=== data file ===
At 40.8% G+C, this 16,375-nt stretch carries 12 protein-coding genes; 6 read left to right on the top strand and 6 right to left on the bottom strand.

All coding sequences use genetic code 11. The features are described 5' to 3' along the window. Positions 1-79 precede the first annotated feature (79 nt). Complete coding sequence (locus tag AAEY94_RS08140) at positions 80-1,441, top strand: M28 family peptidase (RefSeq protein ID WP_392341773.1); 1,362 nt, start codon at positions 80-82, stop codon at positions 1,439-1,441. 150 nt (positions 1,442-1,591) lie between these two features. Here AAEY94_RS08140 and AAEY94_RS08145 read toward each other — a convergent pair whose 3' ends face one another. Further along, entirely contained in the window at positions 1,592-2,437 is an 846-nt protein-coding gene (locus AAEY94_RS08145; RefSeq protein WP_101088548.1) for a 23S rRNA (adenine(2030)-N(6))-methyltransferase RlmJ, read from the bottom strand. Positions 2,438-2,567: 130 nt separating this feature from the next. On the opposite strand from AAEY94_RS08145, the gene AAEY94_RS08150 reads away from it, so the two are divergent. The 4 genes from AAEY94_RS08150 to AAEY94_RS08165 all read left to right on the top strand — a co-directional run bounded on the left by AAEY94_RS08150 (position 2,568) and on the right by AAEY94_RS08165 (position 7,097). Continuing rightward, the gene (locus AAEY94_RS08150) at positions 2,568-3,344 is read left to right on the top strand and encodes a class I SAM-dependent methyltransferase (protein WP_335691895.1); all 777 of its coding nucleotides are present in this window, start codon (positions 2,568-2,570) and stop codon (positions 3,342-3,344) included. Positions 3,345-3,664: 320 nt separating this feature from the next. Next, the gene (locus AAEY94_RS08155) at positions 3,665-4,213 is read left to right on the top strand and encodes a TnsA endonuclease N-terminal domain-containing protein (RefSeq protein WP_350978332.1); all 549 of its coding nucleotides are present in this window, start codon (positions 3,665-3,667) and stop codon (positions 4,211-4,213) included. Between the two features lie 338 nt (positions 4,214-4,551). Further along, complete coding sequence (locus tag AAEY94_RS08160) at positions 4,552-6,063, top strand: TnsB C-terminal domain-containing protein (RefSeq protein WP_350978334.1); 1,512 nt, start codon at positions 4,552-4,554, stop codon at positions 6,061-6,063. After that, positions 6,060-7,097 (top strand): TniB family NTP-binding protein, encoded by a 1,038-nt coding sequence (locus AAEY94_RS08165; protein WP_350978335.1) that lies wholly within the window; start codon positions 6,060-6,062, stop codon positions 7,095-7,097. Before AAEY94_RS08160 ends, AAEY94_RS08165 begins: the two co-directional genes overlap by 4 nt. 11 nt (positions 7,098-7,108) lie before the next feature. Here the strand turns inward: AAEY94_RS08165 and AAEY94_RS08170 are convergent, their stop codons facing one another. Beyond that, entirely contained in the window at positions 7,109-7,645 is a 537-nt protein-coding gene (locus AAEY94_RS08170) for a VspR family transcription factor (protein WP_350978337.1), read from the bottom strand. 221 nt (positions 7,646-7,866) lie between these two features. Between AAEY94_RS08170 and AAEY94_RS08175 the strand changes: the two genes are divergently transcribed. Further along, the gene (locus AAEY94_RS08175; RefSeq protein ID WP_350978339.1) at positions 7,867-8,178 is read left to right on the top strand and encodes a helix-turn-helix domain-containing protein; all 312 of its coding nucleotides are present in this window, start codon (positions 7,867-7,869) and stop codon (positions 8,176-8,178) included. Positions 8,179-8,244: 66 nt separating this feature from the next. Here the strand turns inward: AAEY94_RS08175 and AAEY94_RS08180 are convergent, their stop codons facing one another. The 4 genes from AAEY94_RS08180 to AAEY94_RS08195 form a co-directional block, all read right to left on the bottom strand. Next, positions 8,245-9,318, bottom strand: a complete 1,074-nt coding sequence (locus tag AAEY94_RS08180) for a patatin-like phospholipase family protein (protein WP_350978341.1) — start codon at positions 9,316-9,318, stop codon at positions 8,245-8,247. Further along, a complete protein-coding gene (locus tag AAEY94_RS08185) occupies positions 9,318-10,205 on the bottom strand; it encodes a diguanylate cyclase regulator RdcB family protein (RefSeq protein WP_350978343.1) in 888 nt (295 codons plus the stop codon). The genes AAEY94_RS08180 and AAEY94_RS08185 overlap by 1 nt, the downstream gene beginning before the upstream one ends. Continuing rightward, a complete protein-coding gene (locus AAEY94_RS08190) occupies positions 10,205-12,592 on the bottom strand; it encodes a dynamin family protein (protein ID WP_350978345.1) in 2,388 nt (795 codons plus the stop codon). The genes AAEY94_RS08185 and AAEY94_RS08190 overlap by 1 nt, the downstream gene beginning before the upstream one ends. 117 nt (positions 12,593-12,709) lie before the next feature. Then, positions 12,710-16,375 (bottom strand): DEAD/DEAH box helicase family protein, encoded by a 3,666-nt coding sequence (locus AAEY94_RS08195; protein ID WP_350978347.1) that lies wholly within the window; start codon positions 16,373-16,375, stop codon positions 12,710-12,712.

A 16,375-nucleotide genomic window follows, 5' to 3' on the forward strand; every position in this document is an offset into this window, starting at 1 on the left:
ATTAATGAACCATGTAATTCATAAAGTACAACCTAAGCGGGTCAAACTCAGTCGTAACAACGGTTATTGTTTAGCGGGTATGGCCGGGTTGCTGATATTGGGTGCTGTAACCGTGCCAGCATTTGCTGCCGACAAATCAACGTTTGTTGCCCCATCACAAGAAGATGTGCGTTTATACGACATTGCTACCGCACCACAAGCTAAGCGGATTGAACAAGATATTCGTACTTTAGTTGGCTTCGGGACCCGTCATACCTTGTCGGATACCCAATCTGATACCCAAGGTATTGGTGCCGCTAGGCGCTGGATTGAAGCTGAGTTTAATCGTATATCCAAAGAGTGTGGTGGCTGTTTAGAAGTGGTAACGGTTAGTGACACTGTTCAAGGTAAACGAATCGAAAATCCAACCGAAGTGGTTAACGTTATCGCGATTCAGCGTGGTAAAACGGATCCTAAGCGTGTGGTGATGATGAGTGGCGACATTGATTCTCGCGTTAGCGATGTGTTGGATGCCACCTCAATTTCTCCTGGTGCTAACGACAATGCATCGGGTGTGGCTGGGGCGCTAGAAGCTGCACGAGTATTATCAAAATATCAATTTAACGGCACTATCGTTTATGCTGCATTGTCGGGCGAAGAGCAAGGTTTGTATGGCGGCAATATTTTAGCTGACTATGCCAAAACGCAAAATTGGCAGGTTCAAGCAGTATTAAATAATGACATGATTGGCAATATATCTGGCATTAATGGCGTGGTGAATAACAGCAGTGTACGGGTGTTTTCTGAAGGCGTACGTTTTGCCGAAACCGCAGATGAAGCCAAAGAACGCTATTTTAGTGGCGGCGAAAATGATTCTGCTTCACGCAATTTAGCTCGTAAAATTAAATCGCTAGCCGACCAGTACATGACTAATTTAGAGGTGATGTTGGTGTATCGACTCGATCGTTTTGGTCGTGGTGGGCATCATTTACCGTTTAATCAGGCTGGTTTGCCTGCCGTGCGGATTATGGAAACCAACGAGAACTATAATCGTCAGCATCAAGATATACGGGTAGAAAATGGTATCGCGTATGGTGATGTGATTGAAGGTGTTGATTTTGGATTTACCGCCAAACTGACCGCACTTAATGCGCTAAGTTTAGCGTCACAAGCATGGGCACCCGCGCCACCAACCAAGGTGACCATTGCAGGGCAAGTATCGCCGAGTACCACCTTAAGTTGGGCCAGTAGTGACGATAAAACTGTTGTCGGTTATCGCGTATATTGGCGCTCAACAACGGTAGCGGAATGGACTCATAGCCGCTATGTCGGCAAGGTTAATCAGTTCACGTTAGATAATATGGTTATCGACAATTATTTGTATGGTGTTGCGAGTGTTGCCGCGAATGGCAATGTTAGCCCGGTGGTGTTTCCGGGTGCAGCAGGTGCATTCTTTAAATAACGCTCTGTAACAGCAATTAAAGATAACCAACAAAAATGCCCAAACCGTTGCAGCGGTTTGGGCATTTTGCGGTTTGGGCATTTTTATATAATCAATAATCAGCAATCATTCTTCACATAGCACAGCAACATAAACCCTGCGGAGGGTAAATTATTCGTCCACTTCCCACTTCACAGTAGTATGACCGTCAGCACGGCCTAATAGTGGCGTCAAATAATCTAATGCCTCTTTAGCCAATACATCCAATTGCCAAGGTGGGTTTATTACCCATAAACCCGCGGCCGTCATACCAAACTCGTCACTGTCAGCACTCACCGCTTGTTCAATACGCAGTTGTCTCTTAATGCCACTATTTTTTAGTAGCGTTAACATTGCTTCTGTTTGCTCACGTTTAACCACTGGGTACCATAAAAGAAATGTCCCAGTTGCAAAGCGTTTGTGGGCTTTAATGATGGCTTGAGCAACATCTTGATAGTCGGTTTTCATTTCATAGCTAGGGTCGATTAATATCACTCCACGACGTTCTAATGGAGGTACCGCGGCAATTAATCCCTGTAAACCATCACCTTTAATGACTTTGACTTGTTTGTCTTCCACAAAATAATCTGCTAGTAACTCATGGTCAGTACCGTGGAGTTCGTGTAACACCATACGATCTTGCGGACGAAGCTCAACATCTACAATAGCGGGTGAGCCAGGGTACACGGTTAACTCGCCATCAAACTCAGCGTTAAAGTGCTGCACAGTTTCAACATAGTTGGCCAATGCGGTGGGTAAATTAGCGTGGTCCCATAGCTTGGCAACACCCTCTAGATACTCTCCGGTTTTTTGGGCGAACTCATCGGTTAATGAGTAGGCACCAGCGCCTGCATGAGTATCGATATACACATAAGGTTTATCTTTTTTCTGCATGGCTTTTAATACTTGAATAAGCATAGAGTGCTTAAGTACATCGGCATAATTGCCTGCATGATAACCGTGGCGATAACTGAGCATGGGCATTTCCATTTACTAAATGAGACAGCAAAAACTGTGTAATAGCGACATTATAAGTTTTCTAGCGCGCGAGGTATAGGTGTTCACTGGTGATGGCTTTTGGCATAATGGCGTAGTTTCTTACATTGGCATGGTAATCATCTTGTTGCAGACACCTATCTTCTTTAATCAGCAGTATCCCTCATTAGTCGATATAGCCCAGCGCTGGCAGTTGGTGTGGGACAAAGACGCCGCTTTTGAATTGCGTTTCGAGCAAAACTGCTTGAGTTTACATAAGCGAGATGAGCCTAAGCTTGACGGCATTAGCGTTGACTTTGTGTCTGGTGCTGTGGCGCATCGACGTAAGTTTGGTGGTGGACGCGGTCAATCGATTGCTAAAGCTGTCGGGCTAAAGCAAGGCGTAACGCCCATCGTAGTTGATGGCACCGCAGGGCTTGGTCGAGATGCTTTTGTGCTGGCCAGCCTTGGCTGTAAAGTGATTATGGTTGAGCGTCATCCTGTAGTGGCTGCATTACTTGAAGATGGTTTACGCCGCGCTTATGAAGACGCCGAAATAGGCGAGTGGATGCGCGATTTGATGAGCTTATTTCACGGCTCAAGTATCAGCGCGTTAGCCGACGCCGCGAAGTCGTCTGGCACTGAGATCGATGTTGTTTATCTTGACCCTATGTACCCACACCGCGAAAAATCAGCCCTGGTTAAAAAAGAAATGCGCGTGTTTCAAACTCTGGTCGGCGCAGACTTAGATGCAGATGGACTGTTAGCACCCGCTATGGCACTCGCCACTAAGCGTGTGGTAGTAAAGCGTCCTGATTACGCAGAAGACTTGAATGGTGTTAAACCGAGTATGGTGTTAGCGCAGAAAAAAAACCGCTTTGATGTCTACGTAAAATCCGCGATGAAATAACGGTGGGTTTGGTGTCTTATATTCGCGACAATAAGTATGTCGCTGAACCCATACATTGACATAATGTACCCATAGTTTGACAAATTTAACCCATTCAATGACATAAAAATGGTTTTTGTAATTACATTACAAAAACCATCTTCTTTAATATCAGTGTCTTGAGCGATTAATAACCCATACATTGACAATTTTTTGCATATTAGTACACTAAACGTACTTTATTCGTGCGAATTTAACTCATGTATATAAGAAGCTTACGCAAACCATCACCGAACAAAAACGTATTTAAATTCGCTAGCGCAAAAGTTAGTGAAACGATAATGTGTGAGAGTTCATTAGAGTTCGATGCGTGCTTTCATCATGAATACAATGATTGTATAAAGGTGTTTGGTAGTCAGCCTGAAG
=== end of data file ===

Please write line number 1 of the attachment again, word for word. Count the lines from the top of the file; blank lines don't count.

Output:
At 40.8% G+C, this 16,375-nt stretch carries 12 protein-coding genes; 6 read left to right on the top strand and 6 right to left on the bottom strand.